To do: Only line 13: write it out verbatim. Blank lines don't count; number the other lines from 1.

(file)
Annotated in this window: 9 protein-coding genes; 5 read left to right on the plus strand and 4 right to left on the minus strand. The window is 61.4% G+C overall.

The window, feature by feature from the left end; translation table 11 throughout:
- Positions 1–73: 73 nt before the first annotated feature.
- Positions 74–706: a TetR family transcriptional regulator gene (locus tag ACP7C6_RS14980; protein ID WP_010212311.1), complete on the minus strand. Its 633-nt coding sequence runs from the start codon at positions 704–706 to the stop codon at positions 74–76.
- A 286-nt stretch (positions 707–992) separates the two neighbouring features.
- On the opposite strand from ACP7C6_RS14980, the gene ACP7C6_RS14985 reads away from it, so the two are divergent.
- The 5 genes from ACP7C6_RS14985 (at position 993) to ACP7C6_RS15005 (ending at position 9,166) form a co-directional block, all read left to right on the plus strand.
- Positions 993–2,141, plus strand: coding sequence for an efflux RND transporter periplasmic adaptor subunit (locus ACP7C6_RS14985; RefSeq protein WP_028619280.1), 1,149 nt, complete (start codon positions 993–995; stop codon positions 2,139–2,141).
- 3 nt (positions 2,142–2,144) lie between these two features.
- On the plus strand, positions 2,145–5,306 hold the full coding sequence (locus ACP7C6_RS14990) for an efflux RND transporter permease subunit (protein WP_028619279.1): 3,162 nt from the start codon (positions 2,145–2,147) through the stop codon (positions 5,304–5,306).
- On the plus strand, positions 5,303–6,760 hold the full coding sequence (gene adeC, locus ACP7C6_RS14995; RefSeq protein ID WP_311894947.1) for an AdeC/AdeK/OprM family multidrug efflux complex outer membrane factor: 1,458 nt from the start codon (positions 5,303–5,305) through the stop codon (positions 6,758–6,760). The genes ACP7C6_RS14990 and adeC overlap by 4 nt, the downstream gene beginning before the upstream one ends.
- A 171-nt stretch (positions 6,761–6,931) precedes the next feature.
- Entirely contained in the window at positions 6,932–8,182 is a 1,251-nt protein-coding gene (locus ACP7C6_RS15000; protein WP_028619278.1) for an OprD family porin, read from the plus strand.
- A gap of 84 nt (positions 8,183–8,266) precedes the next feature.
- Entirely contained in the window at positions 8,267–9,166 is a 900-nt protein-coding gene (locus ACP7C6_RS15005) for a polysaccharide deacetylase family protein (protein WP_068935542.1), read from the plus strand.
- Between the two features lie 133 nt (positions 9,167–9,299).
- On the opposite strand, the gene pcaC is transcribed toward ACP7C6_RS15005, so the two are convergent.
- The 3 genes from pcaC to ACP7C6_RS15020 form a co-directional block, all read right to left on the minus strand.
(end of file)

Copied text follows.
- Entirely contained in the window at positions 6,932–8,182 is a 1,251-nt protein-coding gene (locus ACP7C6_RS15000; protein WP_028619278.1) for an OprD family porin, read from the plus strand.